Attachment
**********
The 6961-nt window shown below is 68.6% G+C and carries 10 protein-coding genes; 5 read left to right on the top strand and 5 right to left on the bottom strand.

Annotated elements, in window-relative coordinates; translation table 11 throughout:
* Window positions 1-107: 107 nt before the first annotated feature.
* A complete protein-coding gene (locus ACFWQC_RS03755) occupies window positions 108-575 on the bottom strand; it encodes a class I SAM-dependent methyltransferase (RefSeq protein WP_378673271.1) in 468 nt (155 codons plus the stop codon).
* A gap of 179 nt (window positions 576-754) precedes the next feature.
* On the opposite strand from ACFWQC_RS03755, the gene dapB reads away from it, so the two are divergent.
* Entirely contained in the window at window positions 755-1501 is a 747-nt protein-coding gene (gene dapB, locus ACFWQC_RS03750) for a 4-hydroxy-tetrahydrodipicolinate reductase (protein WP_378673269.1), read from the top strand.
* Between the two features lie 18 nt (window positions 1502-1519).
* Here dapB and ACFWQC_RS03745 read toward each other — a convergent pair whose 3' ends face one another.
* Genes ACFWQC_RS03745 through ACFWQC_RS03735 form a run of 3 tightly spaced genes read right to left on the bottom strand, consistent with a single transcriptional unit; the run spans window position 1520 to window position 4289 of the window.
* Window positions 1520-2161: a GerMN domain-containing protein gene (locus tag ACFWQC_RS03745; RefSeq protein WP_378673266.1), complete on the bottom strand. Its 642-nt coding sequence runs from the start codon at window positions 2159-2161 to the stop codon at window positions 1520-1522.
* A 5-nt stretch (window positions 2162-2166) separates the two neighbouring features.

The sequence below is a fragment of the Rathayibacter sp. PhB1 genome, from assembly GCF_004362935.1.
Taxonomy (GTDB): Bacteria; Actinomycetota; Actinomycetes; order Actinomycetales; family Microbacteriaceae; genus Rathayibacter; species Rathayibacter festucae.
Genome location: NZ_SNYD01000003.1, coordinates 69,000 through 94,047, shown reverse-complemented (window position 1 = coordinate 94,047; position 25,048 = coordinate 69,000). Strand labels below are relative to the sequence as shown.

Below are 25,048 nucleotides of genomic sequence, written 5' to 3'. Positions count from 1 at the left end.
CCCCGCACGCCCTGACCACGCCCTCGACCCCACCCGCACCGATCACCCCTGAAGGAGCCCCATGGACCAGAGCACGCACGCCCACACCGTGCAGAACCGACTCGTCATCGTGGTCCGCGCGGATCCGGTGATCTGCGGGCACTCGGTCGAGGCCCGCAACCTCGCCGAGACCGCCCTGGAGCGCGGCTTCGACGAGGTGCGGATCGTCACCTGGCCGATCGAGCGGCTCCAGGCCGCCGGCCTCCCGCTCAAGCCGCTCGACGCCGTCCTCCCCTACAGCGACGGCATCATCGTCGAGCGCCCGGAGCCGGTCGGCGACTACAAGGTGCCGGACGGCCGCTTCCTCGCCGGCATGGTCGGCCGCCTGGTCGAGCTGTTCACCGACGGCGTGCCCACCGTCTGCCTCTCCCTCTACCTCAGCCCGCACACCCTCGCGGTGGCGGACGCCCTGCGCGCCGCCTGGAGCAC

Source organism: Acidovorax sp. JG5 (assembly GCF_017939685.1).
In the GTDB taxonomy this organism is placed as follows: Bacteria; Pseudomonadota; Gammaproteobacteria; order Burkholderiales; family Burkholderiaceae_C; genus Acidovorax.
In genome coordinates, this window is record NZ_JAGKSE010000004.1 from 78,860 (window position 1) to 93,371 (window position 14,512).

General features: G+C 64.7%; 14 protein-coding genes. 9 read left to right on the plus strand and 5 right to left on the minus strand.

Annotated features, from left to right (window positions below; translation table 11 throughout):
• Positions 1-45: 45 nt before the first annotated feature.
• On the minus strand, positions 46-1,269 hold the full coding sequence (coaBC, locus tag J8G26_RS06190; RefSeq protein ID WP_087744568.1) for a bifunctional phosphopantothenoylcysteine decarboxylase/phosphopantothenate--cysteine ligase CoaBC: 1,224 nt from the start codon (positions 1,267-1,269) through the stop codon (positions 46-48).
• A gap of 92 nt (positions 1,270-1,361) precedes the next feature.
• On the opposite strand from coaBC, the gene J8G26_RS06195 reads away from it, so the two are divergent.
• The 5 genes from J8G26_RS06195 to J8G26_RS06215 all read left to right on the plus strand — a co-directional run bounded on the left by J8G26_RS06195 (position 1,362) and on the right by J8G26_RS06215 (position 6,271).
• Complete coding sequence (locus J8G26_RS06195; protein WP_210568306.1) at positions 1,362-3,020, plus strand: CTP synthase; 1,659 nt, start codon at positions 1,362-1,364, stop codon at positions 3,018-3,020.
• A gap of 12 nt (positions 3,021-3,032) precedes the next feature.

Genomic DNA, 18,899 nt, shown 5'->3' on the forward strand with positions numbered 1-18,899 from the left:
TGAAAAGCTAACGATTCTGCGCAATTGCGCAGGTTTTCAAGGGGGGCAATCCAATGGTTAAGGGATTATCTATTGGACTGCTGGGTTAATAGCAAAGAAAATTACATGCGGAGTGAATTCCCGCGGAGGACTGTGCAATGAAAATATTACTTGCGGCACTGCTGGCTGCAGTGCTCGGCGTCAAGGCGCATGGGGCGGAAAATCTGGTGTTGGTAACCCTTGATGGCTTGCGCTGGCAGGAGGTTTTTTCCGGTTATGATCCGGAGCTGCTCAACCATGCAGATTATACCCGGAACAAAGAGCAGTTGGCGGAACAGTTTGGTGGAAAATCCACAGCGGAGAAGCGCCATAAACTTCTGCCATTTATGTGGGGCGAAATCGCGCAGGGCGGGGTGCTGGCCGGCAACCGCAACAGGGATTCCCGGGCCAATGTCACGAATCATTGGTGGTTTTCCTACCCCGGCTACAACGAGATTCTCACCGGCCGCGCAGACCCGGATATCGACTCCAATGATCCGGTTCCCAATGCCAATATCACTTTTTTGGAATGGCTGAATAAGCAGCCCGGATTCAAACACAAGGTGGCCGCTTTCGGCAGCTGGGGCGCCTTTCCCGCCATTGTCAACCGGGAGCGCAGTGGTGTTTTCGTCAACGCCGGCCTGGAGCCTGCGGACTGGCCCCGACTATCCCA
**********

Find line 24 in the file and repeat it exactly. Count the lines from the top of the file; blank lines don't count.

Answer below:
• On the minus strand, positions 46-1,269 hold the full coding sequence (coaBC, locus tag J8G26_RS06190; RefSeq protein ID WP_087744568.1) for a bifunctional phosphopantothenoylcysteine decarboxylase/phosphopantothenate--cysteine ligase CoaBC: 1,224 nt from the start codon (positions 1,267-1,269) through the stop codon (positions 46-48).